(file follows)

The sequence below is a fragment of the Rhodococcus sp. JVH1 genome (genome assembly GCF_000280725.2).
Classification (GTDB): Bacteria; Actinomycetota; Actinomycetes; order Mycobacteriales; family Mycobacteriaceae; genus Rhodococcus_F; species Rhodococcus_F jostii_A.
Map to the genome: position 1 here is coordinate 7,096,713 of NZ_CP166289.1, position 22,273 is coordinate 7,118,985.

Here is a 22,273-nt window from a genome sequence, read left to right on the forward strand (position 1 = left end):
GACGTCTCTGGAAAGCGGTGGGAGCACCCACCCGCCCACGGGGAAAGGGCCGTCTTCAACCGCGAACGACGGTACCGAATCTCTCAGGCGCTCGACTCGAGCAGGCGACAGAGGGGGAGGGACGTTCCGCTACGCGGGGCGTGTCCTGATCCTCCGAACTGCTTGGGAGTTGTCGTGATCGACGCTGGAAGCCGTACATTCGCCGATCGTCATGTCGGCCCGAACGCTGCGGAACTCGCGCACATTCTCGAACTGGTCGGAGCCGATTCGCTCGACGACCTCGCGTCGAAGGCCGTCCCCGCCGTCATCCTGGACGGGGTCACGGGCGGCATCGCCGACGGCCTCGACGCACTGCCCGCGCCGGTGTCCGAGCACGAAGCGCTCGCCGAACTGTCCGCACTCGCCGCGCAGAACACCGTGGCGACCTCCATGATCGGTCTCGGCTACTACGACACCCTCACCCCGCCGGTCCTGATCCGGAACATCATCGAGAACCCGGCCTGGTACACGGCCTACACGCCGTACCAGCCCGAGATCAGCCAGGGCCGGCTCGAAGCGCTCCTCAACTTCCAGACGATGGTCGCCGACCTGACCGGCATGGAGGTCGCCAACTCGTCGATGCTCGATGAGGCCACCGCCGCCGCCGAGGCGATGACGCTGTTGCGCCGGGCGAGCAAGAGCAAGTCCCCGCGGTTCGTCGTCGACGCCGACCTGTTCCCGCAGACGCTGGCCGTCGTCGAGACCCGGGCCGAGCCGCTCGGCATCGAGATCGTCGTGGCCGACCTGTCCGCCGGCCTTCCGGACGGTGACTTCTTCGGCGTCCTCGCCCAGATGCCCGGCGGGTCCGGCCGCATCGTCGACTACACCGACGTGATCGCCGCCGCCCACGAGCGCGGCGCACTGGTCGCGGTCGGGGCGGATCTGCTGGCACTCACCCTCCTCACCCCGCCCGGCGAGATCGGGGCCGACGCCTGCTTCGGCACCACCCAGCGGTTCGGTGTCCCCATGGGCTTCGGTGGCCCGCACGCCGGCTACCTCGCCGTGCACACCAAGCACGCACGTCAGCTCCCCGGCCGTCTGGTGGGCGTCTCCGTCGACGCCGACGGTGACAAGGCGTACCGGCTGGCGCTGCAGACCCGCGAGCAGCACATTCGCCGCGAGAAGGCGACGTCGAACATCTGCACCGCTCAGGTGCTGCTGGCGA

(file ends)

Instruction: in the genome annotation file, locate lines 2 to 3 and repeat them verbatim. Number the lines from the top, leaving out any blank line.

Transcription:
Classification (GTDB): Bacteria; Actinomycetota; Actinomycetes; order Mycobacteriales; family Mycobacteriaceae; genus Rhodococcus_F; species Rhodococcus_F jostii_A.
Map to the genome: position 1 here is coordinate 7,096,713 of NZ_CP166289.1, position 22,273 is coordinate 7,118,985.